Practically, Judge Evans told them: “Go ahead, develop convenient licensing schemes, and if you do, it will be hard for teachers to argue that they can copy without paying you”. In a normal industry this should have made the publishers quite satisfied. But the publishers aren’t happy, because the case was not really about those 99 works or about any significant harm that they have suffered. The purpose of the lawsuit, and of the publishers’ argument in their appeal, is to craft copyright law in such a way that would effectively force universities to purchase licenses from the Copyright Clearance Center (CCC), a collective of copyright owners who has orchestrated the litigation and funds half its cost. The GSU case looks like an ordinary copyright infringement case, but only superficially. Its true goal is to facilitate collusion among academic publishers via the CCC.
CCC was founded on the assumption that there might be situations in which users such as universities would need permission to photocopy academic articles or excerpts from books, and that in such situations it would be prohibitively costly for them to seek permission from the publisher. The idea was to create a collecting society, an uber-intermediary, that would provide licenses, similar to those that Performing Rights Organizations (PROs) like ASCAP or BMI provide for publicly performing music.
But if the (questionable) logic supporting tolerating PROs ever applied to photocopying, it does not apply to digital copying of scholarly work in 2013, and certainly not to major publishers such as the three plaintiffs. As major academic publishers, significant parts of the plaintiffs’ catalogues are available in digital form and licensed to universities. These catalogs include not only journals, but increasingly books too, and not only new books, but older ones as well. The availability of all this content in digital form is extremely useful for teachers, students, and researchers, and universities are willing to pay a lot for this convenience. Thus, with the move to digital content, universities began demanding not only “access” to content but also the copyright permissions to make this content useful (e.g., by printing it, photocopying it, scanning it, posting it on course management systems, etc.). After some hesitation, publishers began realizing that if they bundle licensing access to their content with generous permissions to use it, their content becomes more valuable, and if the product is more valuable, universities are willing to pay more for it.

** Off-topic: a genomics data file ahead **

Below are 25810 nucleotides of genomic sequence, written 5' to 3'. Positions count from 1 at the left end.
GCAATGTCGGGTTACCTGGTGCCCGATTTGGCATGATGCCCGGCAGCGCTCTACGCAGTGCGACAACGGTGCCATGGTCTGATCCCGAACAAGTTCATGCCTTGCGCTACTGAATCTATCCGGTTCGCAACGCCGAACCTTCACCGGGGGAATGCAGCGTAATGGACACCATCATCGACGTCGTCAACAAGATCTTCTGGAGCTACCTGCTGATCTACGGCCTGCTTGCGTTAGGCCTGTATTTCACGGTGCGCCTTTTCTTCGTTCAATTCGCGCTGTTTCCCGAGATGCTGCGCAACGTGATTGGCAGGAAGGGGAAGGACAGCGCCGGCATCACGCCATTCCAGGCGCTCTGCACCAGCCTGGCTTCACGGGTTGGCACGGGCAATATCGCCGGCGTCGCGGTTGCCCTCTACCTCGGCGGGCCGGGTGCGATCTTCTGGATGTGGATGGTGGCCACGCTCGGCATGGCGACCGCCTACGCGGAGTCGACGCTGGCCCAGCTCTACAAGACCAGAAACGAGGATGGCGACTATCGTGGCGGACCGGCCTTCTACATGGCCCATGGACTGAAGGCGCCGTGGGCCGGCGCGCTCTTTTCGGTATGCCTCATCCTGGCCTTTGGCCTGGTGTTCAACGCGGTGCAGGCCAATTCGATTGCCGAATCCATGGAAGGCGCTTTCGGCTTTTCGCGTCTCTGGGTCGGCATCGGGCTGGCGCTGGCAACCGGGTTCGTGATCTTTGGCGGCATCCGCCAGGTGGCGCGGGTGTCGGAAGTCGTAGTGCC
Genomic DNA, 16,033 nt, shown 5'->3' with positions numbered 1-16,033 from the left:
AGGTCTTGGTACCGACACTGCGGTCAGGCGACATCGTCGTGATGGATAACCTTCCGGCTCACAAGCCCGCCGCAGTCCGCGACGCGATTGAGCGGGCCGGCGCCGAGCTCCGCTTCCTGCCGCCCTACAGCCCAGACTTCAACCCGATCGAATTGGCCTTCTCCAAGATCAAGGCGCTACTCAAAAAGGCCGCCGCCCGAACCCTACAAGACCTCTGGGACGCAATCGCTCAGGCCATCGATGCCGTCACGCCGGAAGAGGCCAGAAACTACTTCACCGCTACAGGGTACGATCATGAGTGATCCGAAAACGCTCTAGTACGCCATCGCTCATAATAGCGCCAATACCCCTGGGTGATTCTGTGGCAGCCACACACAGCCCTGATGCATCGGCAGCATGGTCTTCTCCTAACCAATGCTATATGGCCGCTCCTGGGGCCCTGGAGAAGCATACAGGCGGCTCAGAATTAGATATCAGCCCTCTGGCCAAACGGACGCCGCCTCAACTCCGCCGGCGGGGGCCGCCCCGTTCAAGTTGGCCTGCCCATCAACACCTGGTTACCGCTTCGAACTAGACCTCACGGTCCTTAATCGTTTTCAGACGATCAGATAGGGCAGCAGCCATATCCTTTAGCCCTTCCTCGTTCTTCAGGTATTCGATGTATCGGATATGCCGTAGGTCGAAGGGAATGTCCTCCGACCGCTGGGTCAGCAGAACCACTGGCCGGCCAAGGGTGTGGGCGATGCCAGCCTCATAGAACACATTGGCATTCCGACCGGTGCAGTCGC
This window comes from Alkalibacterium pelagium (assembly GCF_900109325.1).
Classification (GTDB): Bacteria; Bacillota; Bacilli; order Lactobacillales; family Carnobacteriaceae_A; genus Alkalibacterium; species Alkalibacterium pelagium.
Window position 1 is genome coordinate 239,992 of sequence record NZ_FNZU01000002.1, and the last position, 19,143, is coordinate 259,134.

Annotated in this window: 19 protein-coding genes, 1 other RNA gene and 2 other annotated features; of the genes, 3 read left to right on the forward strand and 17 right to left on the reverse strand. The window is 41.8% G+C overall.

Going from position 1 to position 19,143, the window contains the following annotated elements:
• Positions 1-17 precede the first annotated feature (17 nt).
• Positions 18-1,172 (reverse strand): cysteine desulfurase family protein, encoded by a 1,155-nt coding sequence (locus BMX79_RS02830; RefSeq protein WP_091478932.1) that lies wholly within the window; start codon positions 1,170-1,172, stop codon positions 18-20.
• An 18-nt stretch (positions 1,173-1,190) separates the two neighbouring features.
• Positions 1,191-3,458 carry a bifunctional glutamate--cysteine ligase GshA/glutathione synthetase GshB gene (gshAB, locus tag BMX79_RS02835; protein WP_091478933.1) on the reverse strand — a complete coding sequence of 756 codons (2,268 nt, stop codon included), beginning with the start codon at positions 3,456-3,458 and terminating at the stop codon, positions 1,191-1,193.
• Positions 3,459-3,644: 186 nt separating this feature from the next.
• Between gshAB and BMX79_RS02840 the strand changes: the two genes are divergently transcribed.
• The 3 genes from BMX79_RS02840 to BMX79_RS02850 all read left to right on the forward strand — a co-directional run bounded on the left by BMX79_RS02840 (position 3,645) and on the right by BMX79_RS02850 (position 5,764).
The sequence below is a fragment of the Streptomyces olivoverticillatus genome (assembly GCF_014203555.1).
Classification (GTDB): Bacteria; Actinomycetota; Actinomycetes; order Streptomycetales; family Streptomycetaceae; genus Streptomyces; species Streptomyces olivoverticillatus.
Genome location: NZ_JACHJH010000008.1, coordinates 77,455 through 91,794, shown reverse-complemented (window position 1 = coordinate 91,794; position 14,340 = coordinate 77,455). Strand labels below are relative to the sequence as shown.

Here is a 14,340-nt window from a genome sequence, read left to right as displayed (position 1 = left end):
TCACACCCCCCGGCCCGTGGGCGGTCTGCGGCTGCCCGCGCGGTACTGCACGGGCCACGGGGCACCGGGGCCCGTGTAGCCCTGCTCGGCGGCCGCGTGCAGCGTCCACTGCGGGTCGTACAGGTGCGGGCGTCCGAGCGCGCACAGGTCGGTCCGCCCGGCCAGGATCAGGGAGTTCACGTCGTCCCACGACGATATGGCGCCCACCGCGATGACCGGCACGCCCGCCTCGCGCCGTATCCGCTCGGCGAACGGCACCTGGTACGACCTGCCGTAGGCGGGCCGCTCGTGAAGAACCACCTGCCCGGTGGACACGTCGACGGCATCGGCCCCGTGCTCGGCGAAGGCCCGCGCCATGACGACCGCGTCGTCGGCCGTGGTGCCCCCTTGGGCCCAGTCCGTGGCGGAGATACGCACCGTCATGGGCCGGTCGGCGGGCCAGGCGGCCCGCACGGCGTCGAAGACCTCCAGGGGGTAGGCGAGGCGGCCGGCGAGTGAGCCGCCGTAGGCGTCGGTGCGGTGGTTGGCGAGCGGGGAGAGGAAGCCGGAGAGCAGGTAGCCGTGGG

So far so good. But there’s a limit on the ability of each individual publisher to raise prices. Even though the catalogs of different publishers aren’t perfect substitutes to each other publishers still compete on the margin. Beyond a certain point each university has to consider whether each publisher’s content is worth the extra dollar, and whether it can drop it and go by with the others.
In a world without antitrust laws, the publishers would be able to collude and still raise their prices a little more, but in a world with antitrust laws, simply fixing prices can be too risky. The motivation to collude still exists, but to avoid antitrust liability collusions has to be more sophisticated and less apparent.